The following is an excerpt from Katie Benner | January 24, 2016 | Nytimes.com |
SAN FRANCISCO — Investors have long relied on Apple to deliver one crucial attribute: growth. Now they are beginning to wonder whether Apple’s days as a growth stock are coming to an end.
With sales increases of Apple’s prime product, the iPhone, projected to decelerate, and no clear new blockbuster device on the horizon, the era of the company’s producing 50 or 60 percent annual revenue growth may be on the wane. When Apple reports earnings on Tuesday, investors will be scouring the results for signs of how fast that downshift is happening.
Already, some investors have begun to treat Apple in a new way: as a “value” stock, a label typically attached to companies that generate predictable business results or a reliable dividend, rather than ones that deliver runaway revenue growth. Value stocks often command much lower valuations than growth stocks.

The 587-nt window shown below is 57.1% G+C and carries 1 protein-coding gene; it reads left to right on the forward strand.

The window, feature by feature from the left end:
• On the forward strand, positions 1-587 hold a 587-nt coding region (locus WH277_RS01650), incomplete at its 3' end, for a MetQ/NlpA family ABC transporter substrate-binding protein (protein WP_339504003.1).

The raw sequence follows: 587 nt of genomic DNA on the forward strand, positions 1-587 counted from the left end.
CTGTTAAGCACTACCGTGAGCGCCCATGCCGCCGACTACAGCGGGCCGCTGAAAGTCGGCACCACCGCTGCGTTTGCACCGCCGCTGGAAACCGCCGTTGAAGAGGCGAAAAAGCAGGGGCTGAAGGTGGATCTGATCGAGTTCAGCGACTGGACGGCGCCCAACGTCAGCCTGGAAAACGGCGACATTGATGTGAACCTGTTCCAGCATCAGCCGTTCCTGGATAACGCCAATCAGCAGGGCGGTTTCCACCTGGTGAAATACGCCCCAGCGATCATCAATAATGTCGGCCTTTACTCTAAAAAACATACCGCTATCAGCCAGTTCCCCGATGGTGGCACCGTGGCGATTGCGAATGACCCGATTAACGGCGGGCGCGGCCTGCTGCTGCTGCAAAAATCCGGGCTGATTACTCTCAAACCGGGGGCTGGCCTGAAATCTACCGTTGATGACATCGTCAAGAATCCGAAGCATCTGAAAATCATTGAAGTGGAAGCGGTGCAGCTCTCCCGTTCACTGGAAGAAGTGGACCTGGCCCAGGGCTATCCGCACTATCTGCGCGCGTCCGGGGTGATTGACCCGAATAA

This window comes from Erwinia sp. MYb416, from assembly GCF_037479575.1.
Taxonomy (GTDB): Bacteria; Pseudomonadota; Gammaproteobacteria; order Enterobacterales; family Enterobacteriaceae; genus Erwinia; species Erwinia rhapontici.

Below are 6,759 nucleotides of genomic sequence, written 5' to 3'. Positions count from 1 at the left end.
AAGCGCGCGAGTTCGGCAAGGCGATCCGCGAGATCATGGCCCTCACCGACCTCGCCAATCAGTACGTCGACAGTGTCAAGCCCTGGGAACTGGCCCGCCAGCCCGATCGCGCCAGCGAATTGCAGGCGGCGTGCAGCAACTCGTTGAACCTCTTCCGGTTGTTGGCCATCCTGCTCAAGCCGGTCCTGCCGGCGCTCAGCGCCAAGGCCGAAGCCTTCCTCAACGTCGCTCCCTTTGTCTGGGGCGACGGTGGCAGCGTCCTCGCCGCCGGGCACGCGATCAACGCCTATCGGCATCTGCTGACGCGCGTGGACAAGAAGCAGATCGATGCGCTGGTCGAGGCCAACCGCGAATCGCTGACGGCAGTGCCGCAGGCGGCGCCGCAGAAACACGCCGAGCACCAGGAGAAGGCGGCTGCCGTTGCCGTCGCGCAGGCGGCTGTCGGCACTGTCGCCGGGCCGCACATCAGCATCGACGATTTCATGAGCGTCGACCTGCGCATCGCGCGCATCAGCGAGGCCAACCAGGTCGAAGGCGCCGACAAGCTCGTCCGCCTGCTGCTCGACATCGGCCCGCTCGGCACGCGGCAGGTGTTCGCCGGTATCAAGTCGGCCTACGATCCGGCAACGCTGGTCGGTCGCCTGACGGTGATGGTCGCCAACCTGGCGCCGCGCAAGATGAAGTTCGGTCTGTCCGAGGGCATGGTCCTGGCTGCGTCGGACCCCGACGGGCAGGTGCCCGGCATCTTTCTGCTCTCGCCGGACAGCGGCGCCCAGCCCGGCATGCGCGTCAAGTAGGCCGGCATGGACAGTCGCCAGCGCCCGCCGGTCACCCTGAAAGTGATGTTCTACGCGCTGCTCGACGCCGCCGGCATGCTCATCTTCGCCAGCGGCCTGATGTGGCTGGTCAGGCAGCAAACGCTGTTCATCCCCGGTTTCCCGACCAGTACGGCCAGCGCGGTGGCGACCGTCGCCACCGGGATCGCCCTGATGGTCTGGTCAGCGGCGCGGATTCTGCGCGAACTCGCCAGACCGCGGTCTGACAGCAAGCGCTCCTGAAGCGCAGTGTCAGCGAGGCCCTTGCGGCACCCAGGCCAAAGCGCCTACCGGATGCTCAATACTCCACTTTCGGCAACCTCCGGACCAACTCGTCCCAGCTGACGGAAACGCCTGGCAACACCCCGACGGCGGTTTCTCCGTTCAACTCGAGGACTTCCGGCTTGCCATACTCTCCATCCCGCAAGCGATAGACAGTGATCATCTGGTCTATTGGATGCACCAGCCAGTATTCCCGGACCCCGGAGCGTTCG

“People were in love with Apple because hits like the iPod and iPhone created phenomenal growth,” said Ernesto Ramos, a fund manager at BMO Global Asset Management, which manages $18 billion and counts Apple as its largest holding. “As investors shifted their minds around the fact that it’s no longer going to deliver the same sort of huge growth over the next five years, the stock became a value play.”
Mr. Ramos says his firm still owns Apple in some of its growth funds, but began including the stock in value funds in mid-2013.
The change has important implications for Apple. While a technology-sector company like Netflix is regarded as a growth stock because its revenue grew 22.8 percent in the most recent quarter from the previous year, value stocks include aging tech giants like Cisco, Oracle and Intel. Being lumped in with those behemoths would be a perception shift for Apple.
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